I like a couple of things about what Steve did.  First he didn't blindly participate in the hysteria and distribute this message to everyone he knew.  Instead, he asked several trusted friends whether he should be concerned and whether he should forward it.  If you can't do the research yourself to investigate the validity of the warning you receive, it is a good idea to ask someone you trust first.  The second thing he did was to copy only the text of the message he received and send that for his friends to examine.  He did NOT send along any attachments.
This incident leads me to list the following resources for checking out such scares:
Rob Rosenberger's Virus Myths Page.
The Department of Energy's Computer Incident Advisory Capability Virus Hoax Page.
Symantec's Virus Hoax Page
McAfee's Virus Hoax Page.
One particular article from the DOE's page is worth reading.  It discusses the risks and costs of virus hoaxes.  Before forwarding any dire warning you receive "to everyone in your address book,' please take the time to visit some of these sites and research the threat first.  You'll save your friends a lot of trouble and perhaps yourself some embarrassment, if you do.
September 3, 2001
Labor Day
With the day off, I thought I'd do a little pro bono instruction for anyone who might be interested.  I've created a page that explains how to create a personalized sound scheme in Windows, so that those who are interested can add a little variety to their lives.  I've also provided some links on that page to some sound files (*.WAV files) with which you can experiment.  Enjoy.
September 2, 2001
Cheap Memory
As I eagerly await the arrival of my new computer, I've already begun investigating how to improve it.  
The system can accommodate a maximum of 512 MB of RAM.  It comes with 128 MB installed, and it has only 2 SDRAM memory slots.  Therefore I'm going to have to do something wasteful and pull out the 128 MB pre-installed memory card so that I can replace it with a 256 MB card and then add another to max out the memory.  I'm willing to do this because I can get the appropriate memory for this computer for $34.19 for each 256 MB.  So for less than $75.00 I can install all the RAM my system can handle.  
The place where I purchase memory online is  The specific page for the memory chip for my new computer is located here.  The thing I like most about this site, aside from the prices, is that at the home page for this site, you can select first your motherboard manufacturer, then the specific model of motherboard, and then receive a display of the appropriate chips for that motherborad along with their prices.  Now that memory is as cheap as it is, there is no reason not to have my system maxed out.  
Now if the bioengineering community would just get to work and figure a way to implant these memory chips in our cranium and augment the memory in our brains!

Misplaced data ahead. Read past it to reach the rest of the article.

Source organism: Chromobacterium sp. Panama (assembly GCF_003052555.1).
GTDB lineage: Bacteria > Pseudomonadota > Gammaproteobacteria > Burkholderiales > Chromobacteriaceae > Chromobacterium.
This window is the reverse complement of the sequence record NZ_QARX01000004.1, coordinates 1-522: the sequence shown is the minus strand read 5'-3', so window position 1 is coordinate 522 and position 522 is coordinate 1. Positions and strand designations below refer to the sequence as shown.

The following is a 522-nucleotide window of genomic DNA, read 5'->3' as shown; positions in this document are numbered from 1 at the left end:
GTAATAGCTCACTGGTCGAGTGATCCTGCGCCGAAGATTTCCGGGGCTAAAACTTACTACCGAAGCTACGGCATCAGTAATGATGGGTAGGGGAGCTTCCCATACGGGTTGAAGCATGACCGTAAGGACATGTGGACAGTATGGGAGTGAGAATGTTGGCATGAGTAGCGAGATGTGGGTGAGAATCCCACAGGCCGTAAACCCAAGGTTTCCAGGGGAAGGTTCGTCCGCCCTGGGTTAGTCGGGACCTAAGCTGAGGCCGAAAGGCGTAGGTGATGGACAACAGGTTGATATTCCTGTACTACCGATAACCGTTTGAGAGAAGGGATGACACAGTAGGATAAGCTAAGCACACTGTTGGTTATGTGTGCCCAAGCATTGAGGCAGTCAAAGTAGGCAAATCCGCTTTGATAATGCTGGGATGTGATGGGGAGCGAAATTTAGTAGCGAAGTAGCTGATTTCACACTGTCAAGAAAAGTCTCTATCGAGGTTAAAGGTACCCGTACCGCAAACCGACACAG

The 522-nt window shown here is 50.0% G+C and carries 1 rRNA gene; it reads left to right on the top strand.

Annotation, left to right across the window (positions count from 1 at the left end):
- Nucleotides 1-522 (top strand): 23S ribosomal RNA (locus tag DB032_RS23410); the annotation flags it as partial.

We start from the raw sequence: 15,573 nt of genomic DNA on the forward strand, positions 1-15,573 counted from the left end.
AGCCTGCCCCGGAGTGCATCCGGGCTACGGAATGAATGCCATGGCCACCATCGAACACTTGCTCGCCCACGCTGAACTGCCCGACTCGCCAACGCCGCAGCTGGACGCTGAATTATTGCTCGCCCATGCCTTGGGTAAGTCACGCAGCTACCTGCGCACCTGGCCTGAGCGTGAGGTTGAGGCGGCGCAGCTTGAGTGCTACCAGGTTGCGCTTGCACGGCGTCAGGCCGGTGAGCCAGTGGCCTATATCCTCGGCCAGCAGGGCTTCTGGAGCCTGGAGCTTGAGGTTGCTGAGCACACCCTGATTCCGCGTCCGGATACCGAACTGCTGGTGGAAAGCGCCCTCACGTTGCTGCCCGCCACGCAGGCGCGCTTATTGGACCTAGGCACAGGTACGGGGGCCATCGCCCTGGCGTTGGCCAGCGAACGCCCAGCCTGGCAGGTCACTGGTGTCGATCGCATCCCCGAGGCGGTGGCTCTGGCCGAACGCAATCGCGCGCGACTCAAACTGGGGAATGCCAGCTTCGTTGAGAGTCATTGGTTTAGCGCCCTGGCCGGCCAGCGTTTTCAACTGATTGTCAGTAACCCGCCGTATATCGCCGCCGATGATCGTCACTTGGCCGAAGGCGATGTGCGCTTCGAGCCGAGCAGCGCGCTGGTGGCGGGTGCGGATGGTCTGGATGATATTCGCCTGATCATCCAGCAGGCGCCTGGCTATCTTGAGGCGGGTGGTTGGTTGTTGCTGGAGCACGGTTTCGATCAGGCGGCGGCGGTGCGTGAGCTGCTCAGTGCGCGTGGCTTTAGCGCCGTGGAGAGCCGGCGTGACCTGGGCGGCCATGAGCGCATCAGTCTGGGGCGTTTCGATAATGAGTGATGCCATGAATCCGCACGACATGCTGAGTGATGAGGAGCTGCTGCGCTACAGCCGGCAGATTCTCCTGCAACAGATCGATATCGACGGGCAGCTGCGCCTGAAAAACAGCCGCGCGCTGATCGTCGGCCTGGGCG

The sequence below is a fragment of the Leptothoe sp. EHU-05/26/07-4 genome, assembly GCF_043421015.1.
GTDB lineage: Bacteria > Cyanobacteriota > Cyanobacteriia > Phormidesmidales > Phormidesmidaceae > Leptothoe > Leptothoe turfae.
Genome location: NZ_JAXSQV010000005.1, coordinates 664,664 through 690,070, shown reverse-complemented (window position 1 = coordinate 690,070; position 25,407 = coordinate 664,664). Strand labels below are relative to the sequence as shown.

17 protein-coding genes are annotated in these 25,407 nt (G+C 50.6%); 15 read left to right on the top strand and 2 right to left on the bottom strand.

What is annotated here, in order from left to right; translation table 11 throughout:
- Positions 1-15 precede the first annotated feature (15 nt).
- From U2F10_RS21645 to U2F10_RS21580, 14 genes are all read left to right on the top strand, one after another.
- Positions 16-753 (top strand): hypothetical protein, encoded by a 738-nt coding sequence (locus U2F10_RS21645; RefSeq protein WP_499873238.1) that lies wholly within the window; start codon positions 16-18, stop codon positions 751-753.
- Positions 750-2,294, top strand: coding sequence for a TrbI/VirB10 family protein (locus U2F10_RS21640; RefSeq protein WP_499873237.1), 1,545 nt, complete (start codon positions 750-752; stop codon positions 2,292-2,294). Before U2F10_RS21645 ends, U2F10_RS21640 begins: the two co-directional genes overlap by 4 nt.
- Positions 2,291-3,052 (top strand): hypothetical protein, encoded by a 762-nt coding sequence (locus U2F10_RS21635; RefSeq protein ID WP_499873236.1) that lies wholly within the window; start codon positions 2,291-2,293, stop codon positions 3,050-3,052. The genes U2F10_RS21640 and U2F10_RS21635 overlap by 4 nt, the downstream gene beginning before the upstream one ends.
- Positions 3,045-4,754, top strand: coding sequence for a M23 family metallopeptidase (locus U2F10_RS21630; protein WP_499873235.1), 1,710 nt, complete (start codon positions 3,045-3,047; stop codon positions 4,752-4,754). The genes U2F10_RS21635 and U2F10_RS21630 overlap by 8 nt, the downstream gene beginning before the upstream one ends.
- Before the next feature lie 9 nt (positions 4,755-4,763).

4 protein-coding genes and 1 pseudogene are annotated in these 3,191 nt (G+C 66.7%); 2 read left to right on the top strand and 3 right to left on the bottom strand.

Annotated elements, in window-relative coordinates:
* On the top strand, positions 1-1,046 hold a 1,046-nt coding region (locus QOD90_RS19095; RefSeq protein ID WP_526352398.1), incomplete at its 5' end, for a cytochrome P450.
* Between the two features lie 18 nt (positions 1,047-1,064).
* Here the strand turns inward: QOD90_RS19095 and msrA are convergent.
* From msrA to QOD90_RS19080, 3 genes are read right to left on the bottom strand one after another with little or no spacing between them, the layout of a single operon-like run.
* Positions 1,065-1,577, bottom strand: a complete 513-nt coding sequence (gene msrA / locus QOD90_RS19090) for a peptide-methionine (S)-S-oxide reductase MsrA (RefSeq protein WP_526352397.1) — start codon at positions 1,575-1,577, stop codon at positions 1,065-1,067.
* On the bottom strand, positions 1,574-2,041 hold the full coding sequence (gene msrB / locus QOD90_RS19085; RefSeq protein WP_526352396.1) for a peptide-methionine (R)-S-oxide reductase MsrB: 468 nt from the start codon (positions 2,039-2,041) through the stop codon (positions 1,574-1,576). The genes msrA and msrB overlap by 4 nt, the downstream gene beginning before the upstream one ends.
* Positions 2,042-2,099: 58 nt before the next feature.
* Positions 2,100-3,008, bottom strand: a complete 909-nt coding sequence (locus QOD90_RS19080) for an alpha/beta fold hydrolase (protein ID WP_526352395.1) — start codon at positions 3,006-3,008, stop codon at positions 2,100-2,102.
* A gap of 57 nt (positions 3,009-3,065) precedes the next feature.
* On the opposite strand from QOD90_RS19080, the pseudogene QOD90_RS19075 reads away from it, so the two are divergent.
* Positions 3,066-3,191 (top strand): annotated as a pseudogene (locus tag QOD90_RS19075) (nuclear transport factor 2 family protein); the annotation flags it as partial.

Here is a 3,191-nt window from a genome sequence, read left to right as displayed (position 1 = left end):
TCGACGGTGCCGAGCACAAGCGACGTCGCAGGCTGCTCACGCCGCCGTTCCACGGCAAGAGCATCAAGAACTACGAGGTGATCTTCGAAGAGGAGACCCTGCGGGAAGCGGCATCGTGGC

September 1, 2001
Moving On
My house is very different without the dogs.  
Some doors that I used to keep closed to keep the dogs out, such as the door that leads downstairs to Mike's section of the house, are now open, and doors that I used to leave open, such as the door to the garage, to give the dogs access to that area as an emergency "bathroom," can now be closed.  Because the need has changed, so has the environment.  Even little things like these remind me of my now-absent friends.  A noticable measure of life has gone out of my home.
Yesterday, I was comforted by a number of expressions of extraordinary caring and concern as people read my August 30th entry.  
My friend, Don Vernine, sent a pot of deep purple chrysanthemums that is just full of buds ready to explode into blossoms.  The card said, "My heart is with you and Rocky and Bruno.  Don"
My son, Jeff, called to express his sympathy, and to let me know that as he read the web page at work he had to close the door to his office lest people see him crying at his desk.
My friend, Paul, called from Berlin, once he read the news, to express his empathy and understanding of my sorrow.  He noted, "You can imagine how devastating an effect reading that has on me: I've been through that horrid experience, in variations, with all four French bulldogs that preceded Maxe."  (Maxe is Paul's current canine companion, a mischievous dachshund.)
And through the mail, I received this note from Dr. Moser, dated August 29, 2001 (the day Rocky and Bruno died.)
Dear Mr. Nelson
I just wanted to let you know how sorry I am for your loss.  The boys were wonderful souls, and I know that you will miss their presence in your life.  Please rest assured that both Rocky and Bruno had peaceful ends.  I know that making that decision was heartbreaking and gut wrenching ...  I had to make it myself back in April for my beloved companion, Madison.  It's very difficult to come to terms with it.  I have finally come to look upon it as a peaceful end to a wonderful life.  My thoughts are with you!
With sympathy,
Cristi Moser, DVM
The card in which Dr. Moser sent her note had these words imprinted on it -- Friends enter and leave our lives, but the impressions they make on our hearts stay with us forever.
With a deep breath, a lump still in my throat and a sigh, I move on.
A byproduct of life in the trenches  
Some time ago, Client Logic, the company where I work, began a program called Red Hot Rewards in which we employees were awarded points for achieving certain goals that the company had for us at work.  The program was being run at the Oak Ridge facility as a pilot to see whether it proved worthwhile for use company wide.  That is, they wanted to know whether it actually affected behavior and therefore was a wise use of their money.  
At the conclusion of the program I had accumulated enough points to go shopping for something that I would find rewarding for my effort.  I was delighted to learn that by adding some of my own money with that which I had earned in the program I could get a new computer.  I chose a Sony Vaio PCV RX450 from Crutchfield's online store.  The full description of it can be read here.  I am eagerly awaiting its arrival some time in the next week.  This will be my first new computer since December of 1994.